|Running with the raptors.|
Like everyone else who grew up on Jurassic Park and its sequels, I rushed to the theater (a few days late...life with kids) to see the latest installment in the Jurassic world.
|Yes, I do have a "Firefly" shirt for every occasion.|
|Well-read Goodwill finds during my middle school years.|
Though I read both books multiple times during those years, it's been at least a decade since I've picked them up, and to be honest, all I remember about The Lost World is that the movie was not much like the book and the Carnotaurus was freaking awesome because it could camouflage like a chameleon. I was always disappointed that neither movie sequel ever had a dinosaur as interesting as the Carnotaurus of the second book.
I was excited to see the first trailer for Jurassic World. It meant the continuation of a world I've loved most of my life, whether or not the movie turned out to be any good. Then came the next trailer, and holy crap is he hunting WITH RAPTORS?!? Hope grew, and I literally cannot remember the last time I was this excited about an upcoming movie (in fact, the closest excitement level I've reached in recent years was for the theatrical 3-D release of Jurassic Park).
Fortunately, it lived up to every expectation--and more than that, to every high hope I had that it would redeem some of what the previous sequels had crapped on.
There's a moment early on in Jurassic World, when the two boys, Zach and Gray, reach Isla Nublar and are settling into their room in the resort. Gray swings open the balcony doors, and we're treated to a sweeping view of the new park as we hear John Williams' familiar Jurassic Park theme begin to play. As the music swells and we seem to soar over the island, let me tell you: it felt like coming home.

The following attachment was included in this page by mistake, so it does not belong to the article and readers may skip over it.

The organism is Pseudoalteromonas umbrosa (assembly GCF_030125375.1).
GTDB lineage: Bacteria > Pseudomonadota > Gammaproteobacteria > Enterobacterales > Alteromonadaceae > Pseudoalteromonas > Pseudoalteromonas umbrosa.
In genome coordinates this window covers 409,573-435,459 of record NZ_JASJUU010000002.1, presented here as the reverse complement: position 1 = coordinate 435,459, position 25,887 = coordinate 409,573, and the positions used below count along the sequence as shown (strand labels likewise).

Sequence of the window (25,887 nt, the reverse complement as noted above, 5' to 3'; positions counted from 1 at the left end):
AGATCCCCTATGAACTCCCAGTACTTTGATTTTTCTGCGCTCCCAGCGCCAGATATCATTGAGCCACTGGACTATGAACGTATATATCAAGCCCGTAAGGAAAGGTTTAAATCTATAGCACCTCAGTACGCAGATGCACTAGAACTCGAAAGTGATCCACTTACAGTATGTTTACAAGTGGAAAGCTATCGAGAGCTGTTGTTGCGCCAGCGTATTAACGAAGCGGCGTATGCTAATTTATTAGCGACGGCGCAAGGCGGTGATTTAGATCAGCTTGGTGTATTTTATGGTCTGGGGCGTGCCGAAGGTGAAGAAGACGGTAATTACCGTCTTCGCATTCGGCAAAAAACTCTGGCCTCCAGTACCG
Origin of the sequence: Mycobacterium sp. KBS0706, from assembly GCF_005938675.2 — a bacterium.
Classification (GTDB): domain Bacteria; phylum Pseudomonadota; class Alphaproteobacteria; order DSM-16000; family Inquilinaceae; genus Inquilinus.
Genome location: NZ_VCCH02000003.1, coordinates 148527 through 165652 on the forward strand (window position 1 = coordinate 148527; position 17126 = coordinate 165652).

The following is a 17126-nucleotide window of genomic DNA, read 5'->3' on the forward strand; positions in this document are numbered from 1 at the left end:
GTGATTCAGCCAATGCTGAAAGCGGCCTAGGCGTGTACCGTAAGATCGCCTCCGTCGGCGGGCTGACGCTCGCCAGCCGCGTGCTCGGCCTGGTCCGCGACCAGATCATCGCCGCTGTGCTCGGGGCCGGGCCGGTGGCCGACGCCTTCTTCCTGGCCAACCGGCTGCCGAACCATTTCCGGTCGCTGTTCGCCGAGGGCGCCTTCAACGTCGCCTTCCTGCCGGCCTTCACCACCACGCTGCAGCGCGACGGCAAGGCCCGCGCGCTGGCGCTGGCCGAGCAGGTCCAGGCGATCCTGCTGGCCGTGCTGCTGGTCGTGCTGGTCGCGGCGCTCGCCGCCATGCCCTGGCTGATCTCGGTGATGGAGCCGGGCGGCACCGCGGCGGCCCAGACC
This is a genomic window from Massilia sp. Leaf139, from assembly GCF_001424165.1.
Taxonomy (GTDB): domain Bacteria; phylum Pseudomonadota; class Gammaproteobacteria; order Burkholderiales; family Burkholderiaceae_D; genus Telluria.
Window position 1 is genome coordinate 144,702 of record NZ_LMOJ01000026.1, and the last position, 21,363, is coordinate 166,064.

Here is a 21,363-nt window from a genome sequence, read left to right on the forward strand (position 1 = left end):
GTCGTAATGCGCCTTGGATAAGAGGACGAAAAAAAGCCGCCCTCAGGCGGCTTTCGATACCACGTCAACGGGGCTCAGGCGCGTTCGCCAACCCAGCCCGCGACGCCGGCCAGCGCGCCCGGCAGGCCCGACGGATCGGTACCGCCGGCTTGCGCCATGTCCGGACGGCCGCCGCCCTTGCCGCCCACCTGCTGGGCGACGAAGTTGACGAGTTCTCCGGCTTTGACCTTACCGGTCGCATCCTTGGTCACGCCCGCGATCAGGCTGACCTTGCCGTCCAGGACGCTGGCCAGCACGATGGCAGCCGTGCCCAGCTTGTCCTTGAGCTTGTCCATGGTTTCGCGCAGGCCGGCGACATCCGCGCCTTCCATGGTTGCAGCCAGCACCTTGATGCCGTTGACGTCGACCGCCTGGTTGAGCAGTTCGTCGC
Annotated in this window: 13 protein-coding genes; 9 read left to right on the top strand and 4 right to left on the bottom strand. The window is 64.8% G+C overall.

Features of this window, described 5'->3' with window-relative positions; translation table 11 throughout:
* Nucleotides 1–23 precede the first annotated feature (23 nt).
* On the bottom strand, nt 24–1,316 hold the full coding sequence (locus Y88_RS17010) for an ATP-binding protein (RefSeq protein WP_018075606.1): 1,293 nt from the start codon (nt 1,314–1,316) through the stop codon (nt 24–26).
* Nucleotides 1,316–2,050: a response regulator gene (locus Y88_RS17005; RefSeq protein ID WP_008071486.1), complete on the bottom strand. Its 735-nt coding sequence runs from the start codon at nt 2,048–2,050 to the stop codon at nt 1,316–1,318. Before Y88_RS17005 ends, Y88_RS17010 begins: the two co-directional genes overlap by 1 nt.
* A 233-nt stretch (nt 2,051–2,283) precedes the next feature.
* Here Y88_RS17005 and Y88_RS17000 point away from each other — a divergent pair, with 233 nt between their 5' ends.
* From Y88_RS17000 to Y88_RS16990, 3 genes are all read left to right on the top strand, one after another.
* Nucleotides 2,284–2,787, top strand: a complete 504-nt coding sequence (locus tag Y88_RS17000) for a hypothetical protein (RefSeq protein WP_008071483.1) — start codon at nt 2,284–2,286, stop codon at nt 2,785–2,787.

It doesn't take long before we're introduced to the new dinosaur, the genetically engineered Indominus Rex, though we don't get a good look at her until later. But in that first conversation at her enclosure, Masrani, trying to catch a glimpse of her through the trees, asks Claire (Bryce Dallas Howard) "Is it white?", and right then, I had my first inkling that this could be it--THIS could be the time they finally make my chameleon dinosaur. That's confirmed a little later, when Indominus comes out of seemingly nowhere to take out most of the SWAT-like "asset containment team", and the first casualty shouts "It can camouflage!" just before he's snapped up by those giant jaws. FINALLY. But the writers have stepped it up a notch, and as the movie progresses, Indominus continues to impress with a growing list of genetic traits that make it the most formidable dinosaur we've ever seen.
But the raptors--more specifically, their relationship with Owen (Chris Pratt)--are, in my opinion, the most interesting element of this movie. I grew up on the notion that raptors are far to intelligent to be worth the risk of letting them live (Muldoon--"Clever girl"--seemed to be the only character in the original movie who fully grasped the danger they posed). I was excited, but apprehensive, at the idea of some sort of raptor whisperer, afraid that they'd illogically tamed these terrifyingly intelligent beasts and made them less of what they were. But I was impressed by the believability of Owen's relationship with the raptors--he knew just how tenuous it was, and never lost sight of the reality that his raptors were dangerous, instinctual animals. Using them, and his bond with them, to hunt the Indominus becomes a necessary risk, but Owen's trust in the raptors is well-tempered by a firm grasp on the precariousness of his position as the pack's alpha.